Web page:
The art style is yet another aspect that stands out. Skeleton Crew Studio went with a retro pixel style, but it doesn’t look like anything I’ve seen before, with the exception of their previous game BackSlash. At first glance I could see some people that like pixel art not liking the art in Olija, it’s different, it looks like it’s somewhere between 8 and 16-bit and might seem like it’s lacking in detail, but it’s not. Most 2D platformers side scroll as you move through the level but Olija is different, each screen is separate and the character can walk or jump between them – don’t worry there’s never any loading – and honestly I didn’t even notice this feature until I was on my second playthrough. The movement and fighting animations are very fluid and satisfying.

Certain environment screens are a little bare, but others are filled with different types of flora, strange constructions, and any number of odd yet fascinating things. A lot of the backgrounds are also intricately detailed with skeletons hanging from the ceiling, strange hieroglyphic writings, or interesting architectural designs. Some of the areas also have a foreground layer, like falling leaves. Occasionally the camera pans out to let you get a better view of the gorgeous landscape. Some situations it pans in to accentuate a new pathway to enter or some other feature. When it zoomed in while I was inside a cave it sort of added a claustrophobic feel to the room.

Each island has its own style and design, some of them have different paths you can take. I really got the feeling like I was exploring a complex and interesting environment each time, never knowing what might be in the next cave or door I entered.  The game has a East Asian vibe to it with many characters dressed in imperial Japanese outfits like samurai armor, kimonos, or triangular straw hats. Some of the environments echo the Japanese aesthetic. The music is also very unique, it’s described as a “melancholic soundtrack inspired by Flamenco, lo-fi and traditional Japanese music”. I haven’t heard anything like it in any other game I’ve played but it fits perfectly. The music might be the most impressive characteristic of the game; the designer/programmer/composer Thomas Olsson has really created a special soundtrack, and you can tell that this was his favorite part of the creation process. The sound effects are also top notch, including the mysterious mumble language I mentioned before. I’m curious to know how he got the villain’s voice to sound so menacing and evil.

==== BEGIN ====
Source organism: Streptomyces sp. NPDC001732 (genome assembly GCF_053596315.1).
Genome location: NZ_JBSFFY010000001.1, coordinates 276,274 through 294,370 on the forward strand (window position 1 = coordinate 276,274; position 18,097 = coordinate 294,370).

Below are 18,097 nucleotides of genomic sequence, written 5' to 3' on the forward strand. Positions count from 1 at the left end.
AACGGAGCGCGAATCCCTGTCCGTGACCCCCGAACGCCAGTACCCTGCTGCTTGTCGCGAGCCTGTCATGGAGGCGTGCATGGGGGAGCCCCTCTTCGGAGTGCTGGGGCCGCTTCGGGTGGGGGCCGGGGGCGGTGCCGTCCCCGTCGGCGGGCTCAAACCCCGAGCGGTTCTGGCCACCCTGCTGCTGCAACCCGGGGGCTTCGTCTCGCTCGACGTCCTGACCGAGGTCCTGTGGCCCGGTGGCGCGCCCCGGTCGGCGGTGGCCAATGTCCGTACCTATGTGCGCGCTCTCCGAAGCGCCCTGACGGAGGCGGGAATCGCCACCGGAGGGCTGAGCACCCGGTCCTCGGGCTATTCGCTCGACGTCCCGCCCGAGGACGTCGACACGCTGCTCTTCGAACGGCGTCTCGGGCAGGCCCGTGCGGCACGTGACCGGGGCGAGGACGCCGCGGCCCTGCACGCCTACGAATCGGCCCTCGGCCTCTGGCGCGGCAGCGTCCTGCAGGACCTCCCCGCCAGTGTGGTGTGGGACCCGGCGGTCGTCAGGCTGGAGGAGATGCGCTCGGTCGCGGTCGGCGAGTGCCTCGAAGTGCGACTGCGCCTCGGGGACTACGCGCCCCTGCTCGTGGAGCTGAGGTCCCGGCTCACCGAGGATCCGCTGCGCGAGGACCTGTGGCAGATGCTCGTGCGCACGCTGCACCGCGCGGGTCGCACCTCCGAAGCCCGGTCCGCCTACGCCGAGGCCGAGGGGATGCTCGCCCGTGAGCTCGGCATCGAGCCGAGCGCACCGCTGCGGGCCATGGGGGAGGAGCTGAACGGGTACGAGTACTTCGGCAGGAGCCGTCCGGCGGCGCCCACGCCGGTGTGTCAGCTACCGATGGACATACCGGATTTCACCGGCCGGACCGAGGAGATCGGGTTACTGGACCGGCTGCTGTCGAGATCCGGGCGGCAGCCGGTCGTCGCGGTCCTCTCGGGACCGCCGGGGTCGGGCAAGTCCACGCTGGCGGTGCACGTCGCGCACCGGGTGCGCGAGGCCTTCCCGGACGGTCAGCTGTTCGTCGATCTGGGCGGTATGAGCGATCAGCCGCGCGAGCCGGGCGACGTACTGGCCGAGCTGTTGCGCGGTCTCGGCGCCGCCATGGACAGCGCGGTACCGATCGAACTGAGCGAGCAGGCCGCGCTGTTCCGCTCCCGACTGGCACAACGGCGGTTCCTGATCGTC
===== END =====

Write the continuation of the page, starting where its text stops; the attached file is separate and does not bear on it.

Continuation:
Conclusion

Olija oozes originality, from its cinematic storytelling to its uniquely retro graphics and the genre-bending award-worthy soundtrack that ties it all together. And don’t forget about its fluid combat and exploration-focused gameplay that slowly introduces new mechanics that keep the game engaging and fun but at the same never letting it get too complex. For a while I put off engaging in what I believed to be the final encounter because I truly enjoyed my time in the game world and wanted it to continue. While watching the final cut scene I was not so secretly hoping my character would get dragged back into the land of Terraphage. I felt like there were still mysteries to discover; maybe there was another island hidden somewhere. I’ll definitely be playing through the game again at some point. The bottom line is Devolver Digital has another winner on its hands in Olija.

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This game was tested and reviewed on Xbox. All of the opinions and insights here are subject to that version. Game provided by publisher.
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Good
  • Entertaining gameplay, focused on combat and exploration
  • Interesting movement mechanics, makes traversal fun
  • Award-worthy soundtrack and audio design
  • Unique graphic style and cinematic storytelling
Bad
  • Some areas are closed off after completing, so if you missed any collectibles within, too bad
  • Only one save slot
  • Boating trips with the old boatman everytime you go to a location get boring after the first few times
9.2
Excellent
Gameplay - 9.5
Graphics - 9
Audio - 10
Longevity - 8.2
Written by
I started my gaming odyssey playing 8-bit console and arcade games. My first Xbox was the 360 and I immediately fell in love with achievement hunting and the overall ecosystem. That love was cemented with my purchase of an Xbox One. I play a bit of everything, but I usually end up playing fast paced games that remind me of my days spent in dark, smoky arcades spending quarter after quarter, telling myself "one more try!". Gamertag: Morbid237.